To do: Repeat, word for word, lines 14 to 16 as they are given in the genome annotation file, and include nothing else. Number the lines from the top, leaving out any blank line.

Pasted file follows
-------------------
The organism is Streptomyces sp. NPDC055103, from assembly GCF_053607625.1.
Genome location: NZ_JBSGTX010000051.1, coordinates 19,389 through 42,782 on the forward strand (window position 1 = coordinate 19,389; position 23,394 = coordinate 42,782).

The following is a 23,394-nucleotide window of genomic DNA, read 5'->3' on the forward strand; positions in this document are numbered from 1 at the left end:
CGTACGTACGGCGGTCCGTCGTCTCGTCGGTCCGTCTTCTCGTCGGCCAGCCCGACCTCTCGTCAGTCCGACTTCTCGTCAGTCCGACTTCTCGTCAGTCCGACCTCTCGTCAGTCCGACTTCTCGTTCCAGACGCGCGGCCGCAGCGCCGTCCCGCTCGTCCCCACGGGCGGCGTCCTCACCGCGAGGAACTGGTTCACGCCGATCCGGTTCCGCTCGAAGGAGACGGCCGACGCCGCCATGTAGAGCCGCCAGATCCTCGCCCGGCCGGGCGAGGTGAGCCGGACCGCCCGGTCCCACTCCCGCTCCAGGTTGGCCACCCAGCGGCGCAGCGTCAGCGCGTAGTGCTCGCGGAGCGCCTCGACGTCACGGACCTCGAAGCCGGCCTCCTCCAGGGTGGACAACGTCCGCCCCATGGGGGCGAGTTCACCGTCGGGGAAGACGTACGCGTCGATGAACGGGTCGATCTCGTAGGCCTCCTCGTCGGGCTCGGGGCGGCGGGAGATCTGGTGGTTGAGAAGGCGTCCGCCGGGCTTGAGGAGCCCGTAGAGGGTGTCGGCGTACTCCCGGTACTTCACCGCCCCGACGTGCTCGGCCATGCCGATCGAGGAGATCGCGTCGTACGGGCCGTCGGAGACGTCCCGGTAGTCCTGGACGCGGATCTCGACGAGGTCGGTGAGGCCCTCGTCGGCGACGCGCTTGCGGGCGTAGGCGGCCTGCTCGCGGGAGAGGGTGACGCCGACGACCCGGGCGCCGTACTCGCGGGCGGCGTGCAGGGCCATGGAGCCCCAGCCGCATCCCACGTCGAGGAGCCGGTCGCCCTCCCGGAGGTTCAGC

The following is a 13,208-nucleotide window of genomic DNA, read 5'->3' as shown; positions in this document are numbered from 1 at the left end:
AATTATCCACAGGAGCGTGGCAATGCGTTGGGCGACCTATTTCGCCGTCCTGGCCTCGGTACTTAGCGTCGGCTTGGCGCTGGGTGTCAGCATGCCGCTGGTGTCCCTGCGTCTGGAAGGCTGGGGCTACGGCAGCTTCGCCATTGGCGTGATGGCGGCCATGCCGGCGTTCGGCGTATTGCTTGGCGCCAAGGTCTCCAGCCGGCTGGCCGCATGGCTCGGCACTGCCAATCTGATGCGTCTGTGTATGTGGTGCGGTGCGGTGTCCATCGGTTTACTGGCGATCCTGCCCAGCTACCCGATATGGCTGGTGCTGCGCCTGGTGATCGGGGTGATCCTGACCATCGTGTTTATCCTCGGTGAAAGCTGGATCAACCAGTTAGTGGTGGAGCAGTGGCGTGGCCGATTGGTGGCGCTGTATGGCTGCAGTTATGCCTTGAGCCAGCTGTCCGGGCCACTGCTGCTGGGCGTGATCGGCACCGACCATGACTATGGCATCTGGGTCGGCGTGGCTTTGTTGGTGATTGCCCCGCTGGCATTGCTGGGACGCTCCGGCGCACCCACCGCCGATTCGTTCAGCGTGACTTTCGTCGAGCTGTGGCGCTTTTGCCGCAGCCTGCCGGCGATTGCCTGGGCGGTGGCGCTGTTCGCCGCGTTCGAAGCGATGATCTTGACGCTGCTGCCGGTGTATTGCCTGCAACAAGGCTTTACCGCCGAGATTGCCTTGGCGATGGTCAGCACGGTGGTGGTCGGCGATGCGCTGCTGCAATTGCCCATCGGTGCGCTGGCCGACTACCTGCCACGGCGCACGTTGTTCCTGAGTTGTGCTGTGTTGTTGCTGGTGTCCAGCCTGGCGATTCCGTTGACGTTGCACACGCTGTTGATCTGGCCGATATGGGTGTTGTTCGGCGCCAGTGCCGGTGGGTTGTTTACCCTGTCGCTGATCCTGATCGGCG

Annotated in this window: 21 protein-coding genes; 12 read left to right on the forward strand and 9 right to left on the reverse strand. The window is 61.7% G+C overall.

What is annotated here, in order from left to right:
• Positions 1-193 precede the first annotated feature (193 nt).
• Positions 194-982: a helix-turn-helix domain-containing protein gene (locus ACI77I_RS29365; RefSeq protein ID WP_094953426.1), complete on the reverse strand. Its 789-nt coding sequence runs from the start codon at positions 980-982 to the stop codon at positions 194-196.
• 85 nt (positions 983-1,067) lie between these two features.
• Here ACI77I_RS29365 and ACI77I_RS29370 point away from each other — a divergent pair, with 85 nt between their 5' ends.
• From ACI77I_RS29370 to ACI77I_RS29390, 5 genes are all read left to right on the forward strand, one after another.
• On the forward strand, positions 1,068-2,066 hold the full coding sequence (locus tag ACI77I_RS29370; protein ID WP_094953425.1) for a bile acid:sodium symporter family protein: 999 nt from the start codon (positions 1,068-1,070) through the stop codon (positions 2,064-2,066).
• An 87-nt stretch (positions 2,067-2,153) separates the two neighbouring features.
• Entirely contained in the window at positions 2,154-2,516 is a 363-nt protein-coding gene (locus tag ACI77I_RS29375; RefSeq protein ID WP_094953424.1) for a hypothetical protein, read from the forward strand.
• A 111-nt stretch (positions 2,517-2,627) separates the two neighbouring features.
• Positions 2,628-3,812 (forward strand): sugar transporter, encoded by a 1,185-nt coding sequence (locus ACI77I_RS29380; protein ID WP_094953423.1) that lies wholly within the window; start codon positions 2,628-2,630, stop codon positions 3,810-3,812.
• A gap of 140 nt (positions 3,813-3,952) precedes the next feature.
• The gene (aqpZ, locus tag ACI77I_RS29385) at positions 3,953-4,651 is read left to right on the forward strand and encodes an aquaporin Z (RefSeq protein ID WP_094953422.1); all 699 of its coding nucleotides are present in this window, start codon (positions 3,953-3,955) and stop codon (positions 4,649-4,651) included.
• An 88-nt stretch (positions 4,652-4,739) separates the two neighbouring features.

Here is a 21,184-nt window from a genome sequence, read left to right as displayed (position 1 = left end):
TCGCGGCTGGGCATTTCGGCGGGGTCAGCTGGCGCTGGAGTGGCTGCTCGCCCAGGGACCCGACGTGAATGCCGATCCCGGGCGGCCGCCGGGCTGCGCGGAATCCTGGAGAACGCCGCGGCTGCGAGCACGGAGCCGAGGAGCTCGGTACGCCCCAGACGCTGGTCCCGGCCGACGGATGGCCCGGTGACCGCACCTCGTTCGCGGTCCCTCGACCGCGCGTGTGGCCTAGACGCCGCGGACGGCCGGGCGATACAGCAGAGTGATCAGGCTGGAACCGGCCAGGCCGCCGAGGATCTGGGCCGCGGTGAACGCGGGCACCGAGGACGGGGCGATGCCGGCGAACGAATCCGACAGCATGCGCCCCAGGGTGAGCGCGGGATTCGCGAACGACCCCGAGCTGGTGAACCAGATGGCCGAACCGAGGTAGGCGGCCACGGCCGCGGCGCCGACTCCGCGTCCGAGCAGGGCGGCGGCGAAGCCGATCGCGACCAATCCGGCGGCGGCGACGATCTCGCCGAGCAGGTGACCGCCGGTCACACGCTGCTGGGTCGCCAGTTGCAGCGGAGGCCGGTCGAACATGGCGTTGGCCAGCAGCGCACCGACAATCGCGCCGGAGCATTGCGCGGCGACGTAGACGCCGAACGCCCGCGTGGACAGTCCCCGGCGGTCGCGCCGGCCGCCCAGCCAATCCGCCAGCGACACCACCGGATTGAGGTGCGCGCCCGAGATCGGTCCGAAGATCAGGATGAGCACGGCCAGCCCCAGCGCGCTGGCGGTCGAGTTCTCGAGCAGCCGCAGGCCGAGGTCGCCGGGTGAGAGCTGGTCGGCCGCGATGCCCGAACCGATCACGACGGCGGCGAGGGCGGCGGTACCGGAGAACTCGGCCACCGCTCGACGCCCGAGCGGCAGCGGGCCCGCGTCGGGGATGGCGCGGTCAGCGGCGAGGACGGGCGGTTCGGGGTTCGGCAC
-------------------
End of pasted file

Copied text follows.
• On the forward strand, positions 1,068-2,066 hold the full coding sequence (locus tag ACI77I_RS29370; protein ID WP_094953425.1) for a bile acid:sodium symporter family protein: 999 nt from the start codon (positions 1,068-1,070) through the stop codon (positions 2,064-2,066).
• An 87-nt stretch (positions 2,067-2,153) separates the two neighbouring features.
• Entirely contained in the window at positions 2,154-2,516 is a 363-nt protein-coding gene (locus tag ACI77I_RS29375; RefSeq protein ID WP_094953424.1) for a hypothetical protein, read from the forward strand.